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Don't become another Target: Preventing cyber attacks before they occur

Avoid a similar attack that happened to Target in 2013
Avoid a similar attack that happened to Target in 2013
Photo by Justin Sullivan/Getty Images

In the wake of the massive Target Corp. security breach of 2013, organizations and IT managers trusted with protecting sensitive information are more alert than ever to the possibilities of cyber attacks on their own technological turf.

As a result, extra measures and precautions are being taken to better protect data and minimize the damage caused by cyber attacks. And in light of Target’s admission that early signs of the cyber attack were ignored, IT managers are more focused than ever on detecting early warning signs to predict and prevent cyber security breaches before they occur.

Spotting telltale signs

By exercising greater vigilance in analyzing their networks, IT security specialists can detect many of the typical signs that signal a malicious attempt to breach the system. While highly sophisticated threats may lie beneath the radar, threats such as Malware, DDoS, and cyber espionage are all preceded by early warning signs.

Knowing what to look for

In the case of a DDoS attack, a sudden increase in packet transfers and WAN traffic is a strong indication that a DDoS attempt is in progress. Since that attempt usually involves a flood of malformed packets, by testing the quality of the spike in traffic, analysts can tell whether the network is experiencing peak demand or the early stages of a malicious attempt to crash the servers. And if that spike in traffic is determined to traverse unused ports or come from invalid IP addresses, that’s a strong indication of an attempt to introduce a virus into the system.

Slow network performance, the inability to access certain websites, and a sudden increase in receiving spam content are also good indicators that a network is under attack. Once these telltale signs are detected, pre-emptive measures can be taken to either prevent a cyber attack or mitigate the damage in the event that a breach occurs. The ability of cyber security experts to adopt a hacker mentality can help them do a better job of:

Detecting threats from within

While the Target breach succeeded in shining the spotlight on cyber attacks from without, organizations cannot afford to ignore the very real threat of assaults from within. After all, cyber threats from inside an organization are typically the most difficult to detect. While implementing a comprehensive Security Information and Event Management (SIEM) tool is an important first step to detecting internal attacks, IT managers need to insist that organizations take a structured approach to storing their data. With specific procedures in place, IT can more readily identify and track access to sensitive information. In addition, by applying different levels of access control to more sensitive areas of the network, data remains more secure by limiting access only to those who need it.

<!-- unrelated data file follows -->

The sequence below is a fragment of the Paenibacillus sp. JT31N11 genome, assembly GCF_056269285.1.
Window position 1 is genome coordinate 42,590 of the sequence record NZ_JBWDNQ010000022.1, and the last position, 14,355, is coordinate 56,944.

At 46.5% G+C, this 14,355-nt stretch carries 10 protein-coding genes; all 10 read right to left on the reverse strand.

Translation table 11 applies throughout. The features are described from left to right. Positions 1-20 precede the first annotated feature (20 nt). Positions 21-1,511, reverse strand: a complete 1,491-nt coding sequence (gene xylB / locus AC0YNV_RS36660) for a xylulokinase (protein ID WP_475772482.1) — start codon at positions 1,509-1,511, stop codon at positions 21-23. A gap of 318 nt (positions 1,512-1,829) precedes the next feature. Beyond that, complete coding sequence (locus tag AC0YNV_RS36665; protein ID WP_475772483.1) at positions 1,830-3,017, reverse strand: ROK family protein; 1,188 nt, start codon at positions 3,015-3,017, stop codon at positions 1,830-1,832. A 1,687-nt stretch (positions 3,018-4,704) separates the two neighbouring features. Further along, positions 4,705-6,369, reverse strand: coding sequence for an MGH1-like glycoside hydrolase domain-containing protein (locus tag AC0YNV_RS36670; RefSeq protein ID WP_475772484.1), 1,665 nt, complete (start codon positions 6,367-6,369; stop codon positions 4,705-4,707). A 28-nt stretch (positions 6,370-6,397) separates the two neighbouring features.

The rapid adoption of BYOD calls for organizations to tighten internal security. At the very minimum, companies allowing BYOD need to make sure that all employees understand and adhere to strict and straightforward policies regarding the proper and improper use of the devices they bring into the workplace. As an added precaution, IT should be on the lookout for unusual access patterns or after-work network activities that could indicate that internal cyber attacks on sensitive information are in progress. You may even consider tracking access patterns on the cloud and self service portal systems. Tracking LAN traffic can also help IT to pinpoint and contain BYOD threats from their point of origin.

Becoming proactive and predictive

The days of organizations and IT taking reactive approaches to cyber security are over. As the threat of cyber attacks from within continues to escalate, organizations need to take proactive precautions, such as closer monitoring, using an SIEM solution and leveraging the power of predictive analytics to deter and prevent internal breaches.

An important takeaway from the Target breach with respect to cyber security for all organizations is that all the warning signs, alerts and precautions in the world will do no good unless deliberate and immediate action is taken. Target’s admission that its security team basically ignored early alerts that malicious software had entered its network is a cautionary tale for all IT security professionals. Target’s CIO has since resigned. As a Target spokeswoman recently told the Associated Press, “With the benefit of hindsight, we are investigating whether, if different judgments had been made, the outcome may have been different.”

Hopefully the Target breach will result in a greater resolve by all organizations to do a better job of predicting and preventing cyber attacks before they occur.

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